When it comes to coping with the stresses of being a scholar-athlete, many kids are finding that MattersApril 27, 2000 |
by Black Issues
When it comes to coping with the stresses of being a scholar-athlete, many kids are finding that Matters
Not too long ago, the image of a Black athlete smiling broadly into a camera’s lens waving hello to mom was a common occurrence. Likewise, many a parent’s dream of a new home was realized when their child signed a multimillion-dollar contract.
But what about the Black athlete scholar? Why don’t we hear more about renaissance men like the great Paul Robeson, who triumphed on the field and in the classroom? The crucial role that parents play in the academic and athletic success of scholar-athletes is only now gaining serious attention.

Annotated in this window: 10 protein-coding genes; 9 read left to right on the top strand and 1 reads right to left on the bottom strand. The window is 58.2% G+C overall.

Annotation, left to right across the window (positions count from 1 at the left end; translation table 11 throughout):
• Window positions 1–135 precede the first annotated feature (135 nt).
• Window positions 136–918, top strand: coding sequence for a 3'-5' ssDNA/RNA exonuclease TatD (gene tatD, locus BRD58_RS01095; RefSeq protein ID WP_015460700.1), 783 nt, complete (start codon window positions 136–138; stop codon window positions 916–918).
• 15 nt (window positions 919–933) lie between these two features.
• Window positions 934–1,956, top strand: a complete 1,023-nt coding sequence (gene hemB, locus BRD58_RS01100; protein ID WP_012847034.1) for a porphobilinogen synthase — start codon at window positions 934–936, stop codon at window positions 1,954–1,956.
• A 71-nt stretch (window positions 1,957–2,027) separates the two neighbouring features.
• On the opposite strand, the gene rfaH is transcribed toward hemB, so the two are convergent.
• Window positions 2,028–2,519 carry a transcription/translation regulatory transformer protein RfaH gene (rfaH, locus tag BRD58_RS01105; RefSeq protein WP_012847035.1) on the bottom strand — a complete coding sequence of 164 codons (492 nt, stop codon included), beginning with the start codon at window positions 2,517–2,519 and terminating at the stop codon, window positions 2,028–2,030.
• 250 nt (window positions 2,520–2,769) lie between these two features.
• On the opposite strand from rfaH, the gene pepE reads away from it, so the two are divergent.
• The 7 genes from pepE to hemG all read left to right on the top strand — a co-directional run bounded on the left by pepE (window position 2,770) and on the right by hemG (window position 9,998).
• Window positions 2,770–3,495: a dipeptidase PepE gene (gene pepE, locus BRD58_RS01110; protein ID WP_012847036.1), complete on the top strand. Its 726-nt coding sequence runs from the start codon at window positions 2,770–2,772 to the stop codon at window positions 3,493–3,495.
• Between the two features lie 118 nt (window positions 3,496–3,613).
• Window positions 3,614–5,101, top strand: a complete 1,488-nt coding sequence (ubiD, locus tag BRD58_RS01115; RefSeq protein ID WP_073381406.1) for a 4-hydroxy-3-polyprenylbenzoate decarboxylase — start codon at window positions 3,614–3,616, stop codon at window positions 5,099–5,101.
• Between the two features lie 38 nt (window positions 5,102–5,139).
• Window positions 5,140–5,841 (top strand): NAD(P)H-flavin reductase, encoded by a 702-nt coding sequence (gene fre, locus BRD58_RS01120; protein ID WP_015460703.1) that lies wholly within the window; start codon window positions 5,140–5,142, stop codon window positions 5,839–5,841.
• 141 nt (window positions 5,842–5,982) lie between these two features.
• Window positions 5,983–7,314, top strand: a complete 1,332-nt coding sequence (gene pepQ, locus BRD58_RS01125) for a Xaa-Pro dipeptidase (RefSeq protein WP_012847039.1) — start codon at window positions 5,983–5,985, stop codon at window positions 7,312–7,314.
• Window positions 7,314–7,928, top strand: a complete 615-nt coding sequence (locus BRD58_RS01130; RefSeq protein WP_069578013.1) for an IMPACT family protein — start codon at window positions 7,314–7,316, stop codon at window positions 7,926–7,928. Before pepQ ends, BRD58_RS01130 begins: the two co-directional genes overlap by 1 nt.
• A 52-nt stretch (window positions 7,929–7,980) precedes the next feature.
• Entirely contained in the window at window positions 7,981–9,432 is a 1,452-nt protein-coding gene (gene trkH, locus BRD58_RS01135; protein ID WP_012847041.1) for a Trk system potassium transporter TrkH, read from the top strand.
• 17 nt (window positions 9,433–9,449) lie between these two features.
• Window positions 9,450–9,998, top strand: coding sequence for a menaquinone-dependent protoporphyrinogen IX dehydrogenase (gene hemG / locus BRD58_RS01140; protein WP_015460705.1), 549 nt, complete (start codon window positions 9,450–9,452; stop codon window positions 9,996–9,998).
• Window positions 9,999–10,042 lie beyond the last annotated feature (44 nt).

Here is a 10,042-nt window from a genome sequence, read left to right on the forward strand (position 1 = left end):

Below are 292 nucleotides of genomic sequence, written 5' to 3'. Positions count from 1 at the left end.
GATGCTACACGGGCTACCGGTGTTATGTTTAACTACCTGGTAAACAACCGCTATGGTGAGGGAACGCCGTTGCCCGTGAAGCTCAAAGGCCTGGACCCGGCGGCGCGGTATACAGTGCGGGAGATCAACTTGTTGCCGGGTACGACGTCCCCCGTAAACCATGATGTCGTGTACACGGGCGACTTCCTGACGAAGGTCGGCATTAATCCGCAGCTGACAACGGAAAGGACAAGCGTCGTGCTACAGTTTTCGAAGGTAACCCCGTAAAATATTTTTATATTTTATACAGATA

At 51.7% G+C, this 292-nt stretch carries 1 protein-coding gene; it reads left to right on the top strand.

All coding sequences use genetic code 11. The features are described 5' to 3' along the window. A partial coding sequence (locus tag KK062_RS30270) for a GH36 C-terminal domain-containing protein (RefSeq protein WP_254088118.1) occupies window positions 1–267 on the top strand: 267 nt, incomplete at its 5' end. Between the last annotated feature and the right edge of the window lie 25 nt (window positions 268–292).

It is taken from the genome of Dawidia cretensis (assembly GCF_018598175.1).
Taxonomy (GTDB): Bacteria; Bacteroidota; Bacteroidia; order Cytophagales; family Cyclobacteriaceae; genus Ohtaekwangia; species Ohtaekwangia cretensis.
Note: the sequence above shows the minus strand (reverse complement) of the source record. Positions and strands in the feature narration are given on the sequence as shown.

While poring over this year’s entries for the award, the BI staff found three families with an extended tradition of athletic and scholarly excellence. These athletes came from environments that held academics in high esteem. Several themes are common among the families we profile.
Academic priorities are what set apart the Turners, including Dr. Rick Turner, dean of African-American Studies at the University of Virginia and his wife, Tamrya, who insisted that hitting the books came before hitting the courts; the Webbers, who wouldn’t let their children — including National Basketball Association star Chris — play sports unless they kept their grades up; and the Catchings, where former NBA star Harvey Catching constantly reminds his daughters of the importance of getting their college degrees.